[e-lang] Joe-E 2.0 Release
tyler.close at gmail.com
Sat Mar 8 10:35:06 EST 2008
I've got an alternate proposal for marking Joe-E code.
Java supports package annotations that are available at both compile
time and runtime. I suggest Joe-E define an annotation
org.joe_e.verified. To enable Joe-E verification of a package, the
programmer adds the standard package-info.java file with content:
@org.joe_e.verified package org.example.stuff;
The Policy class can then check that a reflected member is either
defined in a Joe-E verified package, or is enabled in the safej
database. The safej database then doesn't need to contain any
information about Joe-E verified code, only tamed Java code.
On Fri, Mar 7, 2008 at 8:08 PM, Adrian Mettler <amettler at cs.berkeley.edu> wrote:
> Thanks for the feedback. In the current design, things are a pain when
> there are multiple projects with Joe-E code, as the verifier is not
> aware that the other projects are Joe-E verified. I'm interested in
> improving this, both in the long term and implementing some workarounds
> for the short term -- it should be easier than your experience. (I
> recently grabbed the waterken release to work on implementing the needed
> taming policy and encountered the same problems, and started
> implementing prefs in the verifier to make things work more smoothly, as
> it seemed to be even more of a problem then missing stuff in the safej
> At the moment, the verifer autogenerates .safej and Policy files, but
> this is not always necessary. The safej files may be useful if the
> project will be used as a library (particularly a binary library). The
> Policy file can be helpful if the project will be run as a stand-alone
> application and uses reflection on classes defined in the project.
> Neither are necessary if one is using a Policy file based on
> distinguishing trusted/verified code (for which all methods are enabled)
> by its classloader. Ideally, there would be some way to tell when these
> files are needed or useful, but in the short term I can make a pref to
> toggle each of these on a per-project basis. I can also have an option
> to generate a Policy file that implements the prior classloader-checking
> behavior to avoid the need for explicit taming info for non-library classes.
> Another goal is to make the verifier aware of Joe-E code in other
> projects, making it easier to handle multiple-project applications.
> Previous versions had a hack of assuming that all source code in the
> workspace was safe to call, whereas all JARs had to be tamed, but this
> isn't a reliable distinction. One could have legacy classes open as a
> source project, or Joe-E code included from a JAR. The simplest
> approach to unify this was to require safej for everything (except, by
> technical necessity, verified source in the same project); but in the
> current implementation, I see that this is a real pain. There are a
> number of ways I see to improve this:
> (1) add a pref to restore the previous behavior of trusting all source.
> this is not a full solution, as not all source is trusted. It also
> may make compile-time taming policy differ from runtime taming
> policy. But it might be the easiest to implement temporarily
> (2) recognize Joe-E code in other projects, the same way as Joe-E code
> in the same project, and allow it to be used. This can potentially
> cause runtime and compile-time policy to differ, unless all Joe-E
> code from such projects is used in creating Policy.java. Either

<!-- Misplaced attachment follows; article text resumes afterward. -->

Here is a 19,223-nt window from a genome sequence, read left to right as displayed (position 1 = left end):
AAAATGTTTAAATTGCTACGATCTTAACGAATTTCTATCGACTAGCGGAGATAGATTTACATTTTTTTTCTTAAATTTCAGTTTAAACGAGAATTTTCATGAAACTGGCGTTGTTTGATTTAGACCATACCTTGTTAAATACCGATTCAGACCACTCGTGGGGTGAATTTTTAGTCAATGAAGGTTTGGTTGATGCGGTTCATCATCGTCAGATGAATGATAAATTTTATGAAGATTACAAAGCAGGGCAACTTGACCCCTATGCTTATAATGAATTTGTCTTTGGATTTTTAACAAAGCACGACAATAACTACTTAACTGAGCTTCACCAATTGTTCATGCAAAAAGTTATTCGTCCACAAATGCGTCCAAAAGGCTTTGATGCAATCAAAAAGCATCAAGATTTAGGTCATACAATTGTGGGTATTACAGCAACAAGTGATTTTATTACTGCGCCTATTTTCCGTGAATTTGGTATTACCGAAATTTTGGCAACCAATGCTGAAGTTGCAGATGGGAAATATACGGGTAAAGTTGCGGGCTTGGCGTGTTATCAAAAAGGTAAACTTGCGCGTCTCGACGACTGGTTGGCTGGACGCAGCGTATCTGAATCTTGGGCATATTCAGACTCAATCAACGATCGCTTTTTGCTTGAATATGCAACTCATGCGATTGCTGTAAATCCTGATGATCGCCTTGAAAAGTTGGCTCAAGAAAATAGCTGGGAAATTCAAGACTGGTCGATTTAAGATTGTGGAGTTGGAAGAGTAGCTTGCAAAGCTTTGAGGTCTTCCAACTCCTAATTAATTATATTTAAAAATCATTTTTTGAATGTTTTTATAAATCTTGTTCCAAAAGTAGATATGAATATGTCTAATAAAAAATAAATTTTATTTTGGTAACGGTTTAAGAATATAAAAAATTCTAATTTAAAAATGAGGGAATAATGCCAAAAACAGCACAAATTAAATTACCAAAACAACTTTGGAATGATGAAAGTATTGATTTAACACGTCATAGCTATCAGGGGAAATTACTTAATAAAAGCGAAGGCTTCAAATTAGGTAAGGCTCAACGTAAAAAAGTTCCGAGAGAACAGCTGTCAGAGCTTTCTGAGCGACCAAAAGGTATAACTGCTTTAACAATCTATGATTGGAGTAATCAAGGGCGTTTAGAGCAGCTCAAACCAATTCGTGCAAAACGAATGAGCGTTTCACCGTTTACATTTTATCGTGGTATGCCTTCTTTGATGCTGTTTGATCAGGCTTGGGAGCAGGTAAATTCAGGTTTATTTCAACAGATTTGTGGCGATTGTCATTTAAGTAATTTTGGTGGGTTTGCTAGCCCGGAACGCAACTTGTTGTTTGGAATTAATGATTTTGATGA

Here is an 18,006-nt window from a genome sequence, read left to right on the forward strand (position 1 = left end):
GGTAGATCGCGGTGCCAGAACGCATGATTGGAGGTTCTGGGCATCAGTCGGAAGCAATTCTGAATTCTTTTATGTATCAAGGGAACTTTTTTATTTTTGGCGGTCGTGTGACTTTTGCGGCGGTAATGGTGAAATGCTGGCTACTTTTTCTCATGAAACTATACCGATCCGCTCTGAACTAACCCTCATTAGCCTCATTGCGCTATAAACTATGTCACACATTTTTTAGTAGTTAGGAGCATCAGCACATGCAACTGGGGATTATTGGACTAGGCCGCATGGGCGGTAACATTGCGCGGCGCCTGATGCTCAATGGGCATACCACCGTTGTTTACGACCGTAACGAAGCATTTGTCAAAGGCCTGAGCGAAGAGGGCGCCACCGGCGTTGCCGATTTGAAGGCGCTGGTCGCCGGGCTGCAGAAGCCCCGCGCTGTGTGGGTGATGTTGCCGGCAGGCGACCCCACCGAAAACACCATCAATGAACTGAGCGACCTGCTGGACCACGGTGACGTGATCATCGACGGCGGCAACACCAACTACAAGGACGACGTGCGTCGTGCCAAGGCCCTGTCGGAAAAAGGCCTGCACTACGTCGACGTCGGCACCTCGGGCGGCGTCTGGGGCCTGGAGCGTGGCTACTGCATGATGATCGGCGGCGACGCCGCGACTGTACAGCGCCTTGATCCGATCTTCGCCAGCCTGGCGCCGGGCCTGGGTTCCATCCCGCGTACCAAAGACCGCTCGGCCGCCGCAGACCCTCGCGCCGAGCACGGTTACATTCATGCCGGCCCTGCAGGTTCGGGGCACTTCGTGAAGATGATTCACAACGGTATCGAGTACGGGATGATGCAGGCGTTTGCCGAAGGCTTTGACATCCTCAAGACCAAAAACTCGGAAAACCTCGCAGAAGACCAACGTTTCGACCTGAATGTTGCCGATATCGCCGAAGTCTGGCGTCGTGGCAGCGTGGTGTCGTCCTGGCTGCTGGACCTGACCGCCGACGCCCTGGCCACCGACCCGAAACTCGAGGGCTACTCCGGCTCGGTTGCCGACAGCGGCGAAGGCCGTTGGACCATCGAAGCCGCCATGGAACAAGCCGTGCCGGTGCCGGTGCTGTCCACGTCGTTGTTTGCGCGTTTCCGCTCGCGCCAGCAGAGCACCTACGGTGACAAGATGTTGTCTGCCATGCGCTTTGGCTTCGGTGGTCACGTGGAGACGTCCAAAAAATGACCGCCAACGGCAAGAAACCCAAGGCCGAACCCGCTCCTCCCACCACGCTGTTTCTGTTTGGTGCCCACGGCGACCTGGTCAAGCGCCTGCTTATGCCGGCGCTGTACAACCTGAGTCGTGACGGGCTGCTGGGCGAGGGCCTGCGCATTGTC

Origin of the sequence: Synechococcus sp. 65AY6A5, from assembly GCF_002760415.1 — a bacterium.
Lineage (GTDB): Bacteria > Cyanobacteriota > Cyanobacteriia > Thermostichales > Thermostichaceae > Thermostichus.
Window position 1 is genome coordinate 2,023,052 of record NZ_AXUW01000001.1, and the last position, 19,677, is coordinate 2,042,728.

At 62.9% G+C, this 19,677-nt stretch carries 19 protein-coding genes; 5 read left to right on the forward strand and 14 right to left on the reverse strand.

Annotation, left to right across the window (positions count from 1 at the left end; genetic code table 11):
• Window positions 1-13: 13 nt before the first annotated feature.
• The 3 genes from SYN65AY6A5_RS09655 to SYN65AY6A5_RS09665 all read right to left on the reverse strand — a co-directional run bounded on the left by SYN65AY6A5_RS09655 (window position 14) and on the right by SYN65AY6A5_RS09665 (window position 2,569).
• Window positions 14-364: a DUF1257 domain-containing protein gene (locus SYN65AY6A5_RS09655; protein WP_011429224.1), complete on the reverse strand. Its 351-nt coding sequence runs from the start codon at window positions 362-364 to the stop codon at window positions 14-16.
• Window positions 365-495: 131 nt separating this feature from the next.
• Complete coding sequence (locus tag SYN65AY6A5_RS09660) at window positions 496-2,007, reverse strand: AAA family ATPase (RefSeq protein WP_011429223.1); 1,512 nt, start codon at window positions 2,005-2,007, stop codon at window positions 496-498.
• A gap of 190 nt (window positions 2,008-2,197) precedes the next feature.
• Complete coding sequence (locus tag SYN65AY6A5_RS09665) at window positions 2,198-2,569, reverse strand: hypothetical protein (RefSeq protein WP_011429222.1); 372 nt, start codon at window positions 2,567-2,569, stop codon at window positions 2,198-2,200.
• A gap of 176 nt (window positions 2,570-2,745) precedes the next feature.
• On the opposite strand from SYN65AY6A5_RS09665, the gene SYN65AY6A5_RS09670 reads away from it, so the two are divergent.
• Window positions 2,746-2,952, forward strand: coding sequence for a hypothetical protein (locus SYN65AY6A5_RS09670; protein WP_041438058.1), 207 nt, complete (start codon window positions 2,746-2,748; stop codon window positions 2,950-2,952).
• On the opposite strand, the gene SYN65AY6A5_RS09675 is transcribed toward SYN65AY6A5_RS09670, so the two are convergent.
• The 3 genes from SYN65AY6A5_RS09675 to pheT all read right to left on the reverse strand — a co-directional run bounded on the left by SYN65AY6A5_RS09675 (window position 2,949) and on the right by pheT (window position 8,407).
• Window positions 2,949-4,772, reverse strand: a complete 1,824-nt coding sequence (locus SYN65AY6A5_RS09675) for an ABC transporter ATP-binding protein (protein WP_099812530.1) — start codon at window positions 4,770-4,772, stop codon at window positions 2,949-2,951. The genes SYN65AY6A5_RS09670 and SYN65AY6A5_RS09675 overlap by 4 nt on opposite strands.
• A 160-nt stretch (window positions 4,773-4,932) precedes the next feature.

> way, I think that this is preferable to (1), as non-Joe-E stuff
> won't ever get treated as safe for no good reason. Unfortunately,
> it still makes it a pain to use non-Joe-E code (which must still be
> added to the taming database).
> (3) read the taming directory of other projects and use their safej in
> addition to the common safej configured in the preferences.
> The taming folder for a project would contain both autogenerated
> safej for Joe-E classes and manual or partially-automated safej
> for non-Joe-E classes in the project. The safejs in a project would
> then be used for static taming enforcement and added to the Policy
> file in other projects that depend on that project. This has the
> advantage compared to (2) of allowing use of source marked as
> non-Joe-E without requiring its classes to be added to the global
> taming database. The disadvantage is that it means that the safej
> files must be generated even if otherwise not needed, unless
> combined with option (2) in some way.
> I'll see if I can implement (2) soon so you don't have to be dealing
> with safej for the multiple Joe-E projects in Waterken.
> Tyler Close wrote:
> > If I have multiple Eclipse projects that should be Joe-E verified and
> > where some are dependencies of others; how do I set up the new taming
> > infrastructure so that the Joe-E verifier does not complain about
> > types in one Joe-E verified project being used in a separate Joe-E
> > verified project? For example, currently I am getting Joe-E errors for
> > the web_send project, which depends on the ref_send project of the
> > Waterken server. How do I make these go away? When the Joe-E verifier
> > runs on the ref_send project, it spits safej files into
> > ref_send/taming; as well as dropping a Policy.java at
> > ref_send/src/org/joe_e/taming/Policy.java. My Joe-E preferences page
> > points at joe_e/taming where the safej files from the Joe-E
> > distribution reside. The Joe-E verifier does similarly for the
> > web_send project, spewing files into the web_send project directory.
> > Getting up and running with the new taming infrastructure in the Joe-E
> > verifier has been a trial for me. This business of generating taming
> > files for Joe-E verified code seems like a poor design to me.
> > --Tyler
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